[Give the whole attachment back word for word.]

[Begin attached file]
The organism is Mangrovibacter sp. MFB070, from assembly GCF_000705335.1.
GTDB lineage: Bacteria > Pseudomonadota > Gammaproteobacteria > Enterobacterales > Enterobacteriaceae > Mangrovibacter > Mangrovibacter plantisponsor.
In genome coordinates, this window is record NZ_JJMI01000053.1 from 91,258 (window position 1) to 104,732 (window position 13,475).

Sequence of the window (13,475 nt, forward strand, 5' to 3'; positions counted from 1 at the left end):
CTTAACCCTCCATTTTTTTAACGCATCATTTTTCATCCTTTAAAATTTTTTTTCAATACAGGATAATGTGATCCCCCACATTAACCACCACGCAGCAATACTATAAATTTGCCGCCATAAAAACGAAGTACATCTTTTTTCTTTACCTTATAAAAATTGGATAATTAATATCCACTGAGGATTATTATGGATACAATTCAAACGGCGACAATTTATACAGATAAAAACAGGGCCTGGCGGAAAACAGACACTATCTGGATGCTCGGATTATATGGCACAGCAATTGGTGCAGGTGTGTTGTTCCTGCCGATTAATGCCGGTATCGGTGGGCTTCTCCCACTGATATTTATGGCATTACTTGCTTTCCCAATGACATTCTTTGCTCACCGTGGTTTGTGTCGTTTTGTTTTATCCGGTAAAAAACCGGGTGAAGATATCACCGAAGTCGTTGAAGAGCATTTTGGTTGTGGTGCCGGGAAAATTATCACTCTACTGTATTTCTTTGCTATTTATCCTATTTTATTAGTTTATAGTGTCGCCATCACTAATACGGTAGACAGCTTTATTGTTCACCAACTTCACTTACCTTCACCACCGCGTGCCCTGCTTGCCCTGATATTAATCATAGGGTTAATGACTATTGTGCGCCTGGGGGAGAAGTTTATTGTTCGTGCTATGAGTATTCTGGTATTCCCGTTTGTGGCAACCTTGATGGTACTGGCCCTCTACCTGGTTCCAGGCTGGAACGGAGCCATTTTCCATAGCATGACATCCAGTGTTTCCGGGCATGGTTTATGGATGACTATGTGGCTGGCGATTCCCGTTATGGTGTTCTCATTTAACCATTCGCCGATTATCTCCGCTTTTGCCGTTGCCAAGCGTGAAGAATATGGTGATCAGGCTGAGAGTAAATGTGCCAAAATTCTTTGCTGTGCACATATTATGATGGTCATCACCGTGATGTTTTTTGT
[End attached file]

The organism is Mangrovibacter sp. MFB070, from assembly GCF_000705335.1.
GTDB lineage: Bacteria > Pseudomonadota > Gammaproteobacteria > Enterobacterales > Enterobacteriaceae > Mangrovibacter > Mangrovibacter plantisponsor.
In genome coordinates, this window is record NZ_JJMI01000053.1 from 91,258 (window position 1) to 104,732 (window position 13,475).

Sequence of the window (13,475 nt, forward strand, 5' to 3'; positions counted from 1 at the left end):
CTTAACCCTCCATTTTTTTAACGCATCATTTTTCATCCTTTAAAATTTTTTTTCAATACAGGATAATGTGATCCCCCACATTAACCACCACGCAGCAATACTATAAATTTGCCGCCATAAAAACGAAGTACATCTTTTTTCTTTACCTTATAAAAATTGGATAATTAATATCCACTGAGGATTATTATGGATACAATTCAAACGGCGACAATTTATACAGATAAAAACAGGGCCTGGCGGAAAACAGACACTATCTGGATGCTCGGATTATATGGCACAGCAATTGGTGCAGGTGTGTTGTTCCTGCCGATTAATGCCGGTATCGGTGGGCTTCTCCCACTGATATTTATGGCATTACTTGCTTTCCCAATGACATTCTTTGCTCACCGTGGTTTGTGTCGTTTTGTTTTATCCGGTAAAAAACCGGGTGAAGATATCACCGAAGTCGTTGAAGAGCATTTTGGTTGTGGTGCCGGGAAAATTATCACTCTACTGTATTTCTTTGCTATTTATCCTATTTTATTAGTTTATAGTGTCGCCATCACTAATACGGTAGACAGCTTTATTGTTCACCAACTTCACTTACCTTCACCACCGCGTGCCCTGCTTGCCCTGATATTAATCATAGGGTTAATGACTATTGTGCGCCTGGGGGAGAAGTTTATTGTTCGTGCTATGAGTATTCTGGTATTCCCGTTTGTGGCAACCTTGATGGTACTGGCCCTCTACCTGGTTCCAGGCTGGAACGGAGCCATTTTCCATAGCATGACATCCAGTGTTTCCGGGCATGGTTTATGGATGACTATGTGGCTGGCGATTCCCGTTATGGTGTTCTCATTTAACCATTCGCCGATTATCTCCGCTTTTGCCGTTGCCAAGCGTGAAGAATATGGTGATCAGGCTGAGAGTAAATGTGCCAAAATTCTTTGCTGTGCACATATTATGATGGTCATCACCGTGATGTTTTTTGT